As reported by us earlier The government is planning to comprehensively revise tax treaties with as many as 25 nations, including Switzerland and Mauritius, and re-negotiate with 51 others, to trace black money. The government plans a comprehensive revision of the existing tax treaties with 25 countries, including the Swiss Confederation, Mauritius, Malaysia, Norway and the Netherlands among others.
It might also review tax treaties with 51 nations on a limited scale, which meant the revision would only be with regard to the clauses in the treaty on exchange of information or assistance in tax collections, sources in the finance ministry said.
For countries like Australia, China, France and Germany, the government may rework the double taxation avoidance agreements (DTAA) only to the extent of getting information on those who may have stashed wealth in their banks.
A comprehensive revision meant the revision was not confined to the articles on exchange of information or assistance in collection of taxes but other areas in the treaty also needed to be revised, sources informed.
There have been reports of crores of rupees being stashed in foreign banks. However, to get information in this regard, the government would have to revisit the clauses in the tax treaty so that information could be exchanged easily.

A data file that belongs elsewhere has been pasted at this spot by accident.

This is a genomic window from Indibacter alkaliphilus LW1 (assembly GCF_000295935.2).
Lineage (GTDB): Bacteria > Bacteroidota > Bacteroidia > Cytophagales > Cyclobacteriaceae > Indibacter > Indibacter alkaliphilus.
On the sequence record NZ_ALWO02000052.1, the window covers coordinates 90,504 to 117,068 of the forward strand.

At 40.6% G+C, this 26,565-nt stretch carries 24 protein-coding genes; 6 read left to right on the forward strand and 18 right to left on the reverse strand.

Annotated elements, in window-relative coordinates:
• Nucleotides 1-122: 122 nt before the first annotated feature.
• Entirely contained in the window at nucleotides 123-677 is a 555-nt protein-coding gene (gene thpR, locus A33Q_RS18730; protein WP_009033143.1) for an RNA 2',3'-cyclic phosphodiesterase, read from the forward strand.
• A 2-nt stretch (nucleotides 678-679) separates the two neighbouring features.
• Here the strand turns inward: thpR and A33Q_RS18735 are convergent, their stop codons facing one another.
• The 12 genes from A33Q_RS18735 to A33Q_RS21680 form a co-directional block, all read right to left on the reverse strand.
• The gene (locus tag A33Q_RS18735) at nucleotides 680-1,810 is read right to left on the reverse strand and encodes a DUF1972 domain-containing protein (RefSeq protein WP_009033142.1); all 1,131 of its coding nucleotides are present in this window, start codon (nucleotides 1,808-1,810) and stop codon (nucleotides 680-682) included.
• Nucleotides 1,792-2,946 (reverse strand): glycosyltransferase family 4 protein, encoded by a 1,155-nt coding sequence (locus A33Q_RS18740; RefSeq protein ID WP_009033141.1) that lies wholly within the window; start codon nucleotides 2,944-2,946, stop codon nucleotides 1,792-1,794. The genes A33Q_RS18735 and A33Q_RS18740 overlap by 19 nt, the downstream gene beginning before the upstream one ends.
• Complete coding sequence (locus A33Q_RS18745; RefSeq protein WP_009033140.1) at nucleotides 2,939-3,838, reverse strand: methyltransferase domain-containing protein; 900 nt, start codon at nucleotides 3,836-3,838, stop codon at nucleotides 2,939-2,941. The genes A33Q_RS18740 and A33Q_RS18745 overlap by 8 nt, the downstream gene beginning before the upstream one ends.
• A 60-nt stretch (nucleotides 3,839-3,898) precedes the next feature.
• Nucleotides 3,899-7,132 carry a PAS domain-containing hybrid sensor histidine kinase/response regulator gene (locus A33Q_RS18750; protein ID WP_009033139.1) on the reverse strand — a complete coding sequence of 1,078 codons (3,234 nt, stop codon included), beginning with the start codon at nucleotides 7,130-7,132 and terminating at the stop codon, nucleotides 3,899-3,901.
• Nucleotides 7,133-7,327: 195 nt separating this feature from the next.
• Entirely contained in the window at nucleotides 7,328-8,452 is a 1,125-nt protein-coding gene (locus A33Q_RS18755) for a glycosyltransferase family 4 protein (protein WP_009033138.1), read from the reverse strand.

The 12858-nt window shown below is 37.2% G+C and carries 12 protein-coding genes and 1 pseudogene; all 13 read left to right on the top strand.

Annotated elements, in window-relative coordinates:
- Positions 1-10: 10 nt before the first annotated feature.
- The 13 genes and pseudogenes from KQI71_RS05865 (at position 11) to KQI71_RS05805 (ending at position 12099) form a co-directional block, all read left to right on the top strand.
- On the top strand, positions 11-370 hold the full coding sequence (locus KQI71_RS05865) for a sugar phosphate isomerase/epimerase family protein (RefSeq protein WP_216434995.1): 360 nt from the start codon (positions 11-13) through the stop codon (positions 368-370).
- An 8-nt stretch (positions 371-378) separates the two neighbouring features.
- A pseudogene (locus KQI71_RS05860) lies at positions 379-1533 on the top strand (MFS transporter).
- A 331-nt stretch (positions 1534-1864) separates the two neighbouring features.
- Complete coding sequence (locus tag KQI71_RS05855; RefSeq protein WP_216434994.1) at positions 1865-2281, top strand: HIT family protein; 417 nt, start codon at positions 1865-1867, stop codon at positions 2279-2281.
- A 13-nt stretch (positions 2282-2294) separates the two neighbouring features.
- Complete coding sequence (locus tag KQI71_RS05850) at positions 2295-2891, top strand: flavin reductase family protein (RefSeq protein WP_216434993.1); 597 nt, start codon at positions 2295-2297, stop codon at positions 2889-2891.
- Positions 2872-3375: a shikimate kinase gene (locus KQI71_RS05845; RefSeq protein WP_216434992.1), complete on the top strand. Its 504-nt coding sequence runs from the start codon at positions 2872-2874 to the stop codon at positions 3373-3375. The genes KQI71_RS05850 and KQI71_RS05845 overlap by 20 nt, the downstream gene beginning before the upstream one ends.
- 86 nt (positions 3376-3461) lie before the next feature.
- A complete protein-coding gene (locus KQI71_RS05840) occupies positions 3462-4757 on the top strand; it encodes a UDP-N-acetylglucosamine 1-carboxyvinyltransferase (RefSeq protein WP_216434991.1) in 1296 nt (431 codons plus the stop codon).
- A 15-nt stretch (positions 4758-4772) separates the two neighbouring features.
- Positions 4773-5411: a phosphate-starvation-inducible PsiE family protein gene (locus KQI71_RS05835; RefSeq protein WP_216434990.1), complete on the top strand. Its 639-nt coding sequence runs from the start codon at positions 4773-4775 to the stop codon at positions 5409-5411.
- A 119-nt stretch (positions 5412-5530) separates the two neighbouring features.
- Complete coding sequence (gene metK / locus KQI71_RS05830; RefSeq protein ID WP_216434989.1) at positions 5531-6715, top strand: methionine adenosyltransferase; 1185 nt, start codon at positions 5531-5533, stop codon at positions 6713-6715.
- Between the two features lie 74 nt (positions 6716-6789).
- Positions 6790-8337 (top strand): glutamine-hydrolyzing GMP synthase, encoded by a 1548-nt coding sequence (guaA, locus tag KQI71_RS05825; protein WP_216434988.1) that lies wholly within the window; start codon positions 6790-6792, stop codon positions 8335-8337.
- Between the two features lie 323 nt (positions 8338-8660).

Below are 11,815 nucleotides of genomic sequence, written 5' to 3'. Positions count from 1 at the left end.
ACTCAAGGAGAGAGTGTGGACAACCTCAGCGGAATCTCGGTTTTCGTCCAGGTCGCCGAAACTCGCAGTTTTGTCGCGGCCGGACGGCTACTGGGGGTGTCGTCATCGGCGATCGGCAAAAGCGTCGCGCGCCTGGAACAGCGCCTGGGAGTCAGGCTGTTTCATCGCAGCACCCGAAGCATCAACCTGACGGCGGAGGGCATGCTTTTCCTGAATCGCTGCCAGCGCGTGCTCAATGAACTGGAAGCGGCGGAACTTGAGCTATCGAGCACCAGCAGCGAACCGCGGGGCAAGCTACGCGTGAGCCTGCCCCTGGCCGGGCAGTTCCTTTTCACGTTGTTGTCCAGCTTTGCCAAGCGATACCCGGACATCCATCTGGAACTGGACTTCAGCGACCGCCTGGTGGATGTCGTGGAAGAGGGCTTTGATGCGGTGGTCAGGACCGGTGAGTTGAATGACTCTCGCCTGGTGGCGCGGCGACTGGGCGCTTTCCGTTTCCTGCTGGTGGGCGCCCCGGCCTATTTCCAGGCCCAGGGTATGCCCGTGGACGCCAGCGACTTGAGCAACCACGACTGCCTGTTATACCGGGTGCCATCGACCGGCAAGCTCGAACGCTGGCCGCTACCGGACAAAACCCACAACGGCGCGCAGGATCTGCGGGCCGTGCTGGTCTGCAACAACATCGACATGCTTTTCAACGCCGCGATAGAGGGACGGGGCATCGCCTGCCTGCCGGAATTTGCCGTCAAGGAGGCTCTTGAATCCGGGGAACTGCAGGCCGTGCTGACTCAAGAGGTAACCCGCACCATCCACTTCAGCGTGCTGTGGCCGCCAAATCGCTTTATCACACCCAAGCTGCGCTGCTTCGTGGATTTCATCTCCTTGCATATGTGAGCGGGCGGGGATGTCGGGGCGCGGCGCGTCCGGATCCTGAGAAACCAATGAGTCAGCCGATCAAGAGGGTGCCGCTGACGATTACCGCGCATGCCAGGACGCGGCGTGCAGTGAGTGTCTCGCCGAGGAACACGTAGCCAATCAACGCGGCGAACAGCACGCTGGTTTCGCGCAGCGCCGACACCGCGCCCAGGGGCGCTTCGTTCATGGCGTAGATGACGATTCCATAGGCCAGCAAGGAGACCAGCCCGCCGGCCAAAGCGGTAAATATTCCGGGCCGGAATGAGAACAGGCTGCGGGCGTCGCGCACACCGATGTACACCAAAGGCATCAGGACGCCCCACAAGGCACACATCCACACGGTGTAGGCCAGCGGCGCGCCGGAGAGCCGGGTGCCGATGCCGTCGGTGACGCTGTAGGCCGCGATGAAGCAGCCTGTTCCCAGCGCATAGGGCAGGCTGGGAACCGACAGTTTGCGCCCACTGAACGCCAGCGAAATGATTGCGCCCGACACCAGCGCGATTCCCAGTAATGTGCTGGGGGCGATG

Money allegedly stashed away by Indians in secret Swiss bank accounts had assumed political overtones in the past general elections.
However, the Swiss Bankers Association had said the country’s law and tax model convention did not permit a name-fishing expedition by a third country.
India, denied it was on a “fishing expedition”, seeking information about every banking account in Switzerland, allegedly deposited by Indians.
Finance Minister Pranab Mukherjee had said India was only seeking details about some specific accounts from Switzerland.
“They (Swiss Bankers Association) have not refused (to divulge information). They have suggested they are not for fishing and we are also not interested in fishing their whole list (of bank accounts),” Mukherjee had said.
Last month, a team of finance ministry officials went to Switzerland to start negotiations on reworking the tax treaty so that information on these issues could be obtained, among other matters.
The countries where tax treaties need to be revised comprehensively are mostly low-tax or no-tax nations or tax havens, and most of the foreign investments into the country come routed through these nations.
Foreign investors route their investments through these nations to avoid payment of taxes in India. The comprehensive revision of tax treaty would address these issues too.
Also, there were more nations like the Philippines, South Korea and Italy with which India would revise tax treaties comprehensively, the sources said.